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Obesity and Discrimination in the Work Place

Stigma

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In a recent Yale University survey of about 2,000 overweight women, 53 percent of those polled said co-workers stigmatized them, and 43 percent said their employers stigmatized them.

-Source: http://www.msnbc.msn.com/id/16755130/



Employment termination is often the result of prejudiced employers and arbitrary weight standards, where body weight is not related to job-related duties. Many terminated employees in existing cases also received good-to-excellent job performance ratings, suggesting the prejudiced employers are responsible.

-Source: Weight Bias and its Social, Economic and Health Impact (Rebecca Puhl, PHD and Kelly Brownell, PhD)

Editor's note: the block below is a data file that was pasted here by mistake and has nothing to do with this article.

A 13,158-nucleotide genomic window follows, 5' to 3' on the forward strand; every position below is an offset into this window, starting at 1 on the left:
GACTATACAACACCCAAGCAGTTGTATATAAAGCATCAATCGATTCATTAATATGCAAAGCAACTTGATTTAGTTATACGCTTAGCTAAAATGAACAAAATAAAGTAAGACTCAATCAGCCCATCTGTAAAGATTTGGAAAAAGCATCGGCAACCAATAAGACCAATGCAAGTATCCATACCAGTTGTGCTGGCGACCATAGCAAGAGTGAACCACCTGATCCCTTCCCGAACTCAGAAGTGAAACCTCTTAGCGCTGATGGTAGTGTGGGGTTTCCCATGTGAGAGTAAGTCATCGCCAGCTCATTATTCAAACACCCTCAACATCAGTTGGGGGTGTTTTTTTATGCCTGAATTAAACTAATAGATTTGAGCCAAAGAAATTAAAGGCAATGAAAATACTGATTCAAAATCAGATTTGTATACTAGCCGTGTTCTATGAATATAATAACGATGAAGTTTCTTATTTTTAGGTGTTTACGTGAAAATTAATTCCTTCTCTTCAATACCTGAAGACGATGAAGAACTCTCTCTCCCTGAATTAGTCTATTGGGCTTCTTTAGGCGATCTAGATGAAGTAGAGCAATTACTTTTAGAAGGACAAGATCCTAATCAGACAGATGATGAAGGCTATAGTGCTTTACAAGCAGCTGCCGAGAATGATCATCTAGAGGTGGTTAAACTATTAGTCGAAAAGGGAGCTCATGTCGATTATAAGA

A study showed that teachers believed that obese persons are untidy (20%), more emotional (19%), less likely to succeed at work (17.5%), and more likely to have family problems (27%).

-Source: Weight Bias and its Social, Economic and Health Impact (Rebecca Puhl, PHD and Kelly Brownell, PhD)



It has been said that obese persons are the last acceptable targets of discrimination.

-Source: http://www.obesityresearch.org/cgi/content/full/9/12/788



54% of the U.S. population now overweight and 34% obese.

-Source: http://www.obesityresearch.org/cgi/content/full/9/12/788